Battling The Building

“LET’S GO RED! LET’S GO RED!”

The crowd, a sea of Wisconsin red with only tiny islands of Boston College gold, was determined to be the potentially decisive seventh man.

“LET’S GO BADGERS!”

The Wisconsin band blared. The students jumped up and down in unison. The electric atmosphere pulsed with excitement and throbbing decibel levels.

The Wisconsin crowd was the seventh man for the Badgers Saturday (photo: Skip Strandberg).

The Wisconsin crowd was the seventh man for the Badgers Saturday (photo: Skip Strandberg).

And this was before the first puck was dropped.

Seemingly 17,000 of the 17,758 in attendance were decked out in red. With Frozen Four tickets sold nationwide long before the season even starts, it isn’t easy for home fans to dominate the crowd to this extent, but the Badger fans have pulled it off.

UW coach Mike Eaves would say after the game, “Somehow, those wacky Wisconsin fans found a way to get tickets. It was truly an emotional energizer. The kids wanted to give them a reason to cheer. It was a phenomenal atmosphere.”

Phenomenal indeed.

The PA announcer introduced BC’s first player, goaltender Cory Schneider — “SIEVE! SIEVE! SIEVE!” — and continued to its last, Brock Bradford — “BOOOO!” the words barely audible over the jeers. The crowd then cranked up the volume when it was the Badgers’ turn.

YEAAAAAHHHH!

“LET’S GO RED! LET’S GO RED!”

The Badgers owned the opening minutes and as they went on two successive power plays the scoring chances kept coming. “OH! OH! OH!”

“LET’S GO RED! LET’S GO RED!”

Even when the teams were at even strength — “THAT’S DEBATABLE!” — Wisconsin’s territorial advantage was clear.

But then at the 9:01 mark, BC got the break it needed. Capitalizing on a hustle play and centering pass by Dan Bertram, Pat Gannon roofed a backhander from the doorstep into the net. Amazingly, the Eagles had taken the lead.

For the briefest of moments, the BC fan contingent made itself heard. For once, their chant of “Let’s Go Eagles!” wasn’t drowned out by their counterparts in red.

By the end of the period, Wisconsin would hold a 17-9 shot advantage that understated its territorial advantage. But BC led where it counted, on the scoreboard.

“Our goal was to take them out of it early and not let them jump on top, which I think we did with that first period goal,” Schneider would say later. “I think we took the crowd out of it for a little while.”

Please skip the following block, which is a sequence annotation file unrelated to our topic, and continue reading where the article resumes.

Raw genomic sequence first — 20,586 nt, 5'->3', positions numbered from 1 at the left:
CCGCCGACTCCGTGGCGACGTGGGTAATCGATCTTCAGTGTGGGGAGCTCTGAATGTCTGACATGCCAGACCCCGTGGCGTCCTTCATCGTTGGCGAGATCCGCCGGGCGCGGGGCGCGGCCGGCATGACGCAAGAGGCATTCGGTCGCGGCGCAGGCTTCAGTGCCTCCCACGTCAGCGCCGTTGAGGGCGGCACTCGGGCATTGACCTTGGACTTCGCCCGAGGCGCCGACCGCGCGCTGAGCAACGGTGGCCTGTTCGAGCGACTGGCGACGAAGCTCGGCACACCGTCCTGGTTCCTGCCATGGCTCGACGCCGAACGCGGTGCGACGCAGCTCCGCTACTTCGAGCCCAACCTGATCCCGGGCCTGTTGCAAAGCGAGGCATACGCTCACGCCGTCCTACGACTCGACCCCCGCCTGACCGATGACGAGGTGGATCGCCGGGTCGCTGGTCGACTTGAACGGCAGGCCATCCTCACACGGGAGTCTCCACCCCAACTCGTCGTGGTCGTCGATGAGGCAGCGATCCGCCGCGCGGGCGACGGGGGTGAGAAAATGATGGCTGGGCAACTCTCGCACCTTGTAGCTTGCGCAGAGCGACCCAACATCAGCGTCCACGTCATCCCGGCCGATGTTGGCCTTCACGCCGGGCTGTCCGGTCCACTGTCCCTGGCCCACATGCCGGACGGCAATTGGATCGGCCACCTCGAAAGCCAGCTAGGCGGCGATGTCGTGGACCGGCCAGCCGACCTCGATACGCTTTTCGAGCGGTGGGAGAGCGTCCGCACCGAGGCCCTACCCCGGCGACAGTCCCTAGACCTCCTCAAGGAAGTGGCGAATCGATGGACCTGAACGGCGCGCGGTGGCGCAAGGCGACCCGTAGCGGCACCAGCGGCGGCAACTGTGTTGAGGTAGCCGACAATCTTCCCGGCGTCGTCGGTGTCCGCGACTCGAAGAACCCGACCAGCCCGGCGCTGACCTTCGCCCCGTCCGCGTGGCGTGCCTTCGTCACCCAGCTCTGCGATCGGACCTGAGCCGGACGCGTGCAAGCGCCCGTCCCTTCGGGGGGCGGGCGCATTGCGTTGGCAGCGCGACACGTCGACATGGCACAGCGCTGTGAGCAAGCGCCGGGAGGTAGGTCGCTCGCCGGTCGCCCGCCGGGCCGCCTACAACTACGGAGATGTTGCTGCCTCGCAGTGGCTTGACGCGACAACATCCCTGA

That little while, however, lasted barely more than a minute into the second period. Chris Collins nailed Robbie Earl with a hip check and the Wisconsin junior was slow to get up. Seconds later, though, Earl was parked at the crease and redirected a centering pass from Adam Burish into the net.

“LET’S GO RED! LET’S GO RED!”

If the decibel count had dropped a trifle with the Badgers down by a goal, it was back in full force now.

“LET’S GO RED! LET’S GO RED!”

“ONE! WE WANT MORE!”

When the buzzer sounded to end the second period, the Badgers had the crowd, the momentum and the territorial advantage. But the game stood deadlocked courtesy of Schneider and the first-period goal.

“Our club got just what we wanted,” BC coach Jerry York said. “We got to the third period in a very, very tough environment to play in and shortened the game to 20 minutes. Now it’s a 20-minute game to a national championship.”

That 20-minute game within the game began with BC getting two out of the first three power plays. The Eagles, however, couldn’t capitalize.

“LET’S GO RED! LET’S GO RED!”

“ROLL OUT THE BARREL….”

Wisconsin would get the remaining three man-advantages, the first of which seemed half BC hook and half Wisconsin dive. Maybe, just maybe, that call was influenced just enough by “LET’S GO RED! LET’S GO RED!” Tom Gilbert scored the game-winner on that power play, dousing the crowd’s fire with gasoline.

“YEAHHHH!”

“LET’S GO RED! LET’S GO RED!”

“ONE! TWO! WE WANT MORE!”

As the clock ticked down, the Badger fans became even more frenzied. Their first national championship since 1990 was so close they could taste it.

“LET’S GO RED! LET’S GO RED! LET’S GO RED! LET’S GO RED!”

With two seconds remaining, BC came within inches of stunning them into at least temporary silence. A Peter Harrold shot deflected off a Badger defender and hit the post, but never went in. The final buzzer sounded.

“YEAAAAAHHHHHHHH!”

Soon, the PA announcer would be saying the words, “And now the NCAA Division I Men’s Ice Hockey Champions, the Wisconsin Badgers!”

“YEAAAAAHHHHHHHH!”

Boston College had battled both the Wisconsin Badgers and the building and fallen short. Of course, the skates had been on the other feet in past Frozen Fours. After the loss, the Eagles would say only positive things about the electric atmosphere even if it had made their task just a little tougher.

“They’ve had a long tradition [of great crowds] at Wisconsin, dating back to the Dane County Coliseum,” York said. “They’re just boisterous and very supportive of the home team. It’s never anti-opposition. That’s difficult to do, but they’re always pro-Badgers.”

Harrold took the praise even further.

“The Wisconsin fans are unbelievable,” he said. “We could feed off of that, too. I’d just like to thank them on behalf of BC and my teammates. It’s been a heck of a tournament and we really appreciate everything that was done for us.”

A heck of a tournament. A heck of a game. A heck of a crowd. A heck of an effort by Boston College. And a heck of a champion in the Wisconsin Badgers.

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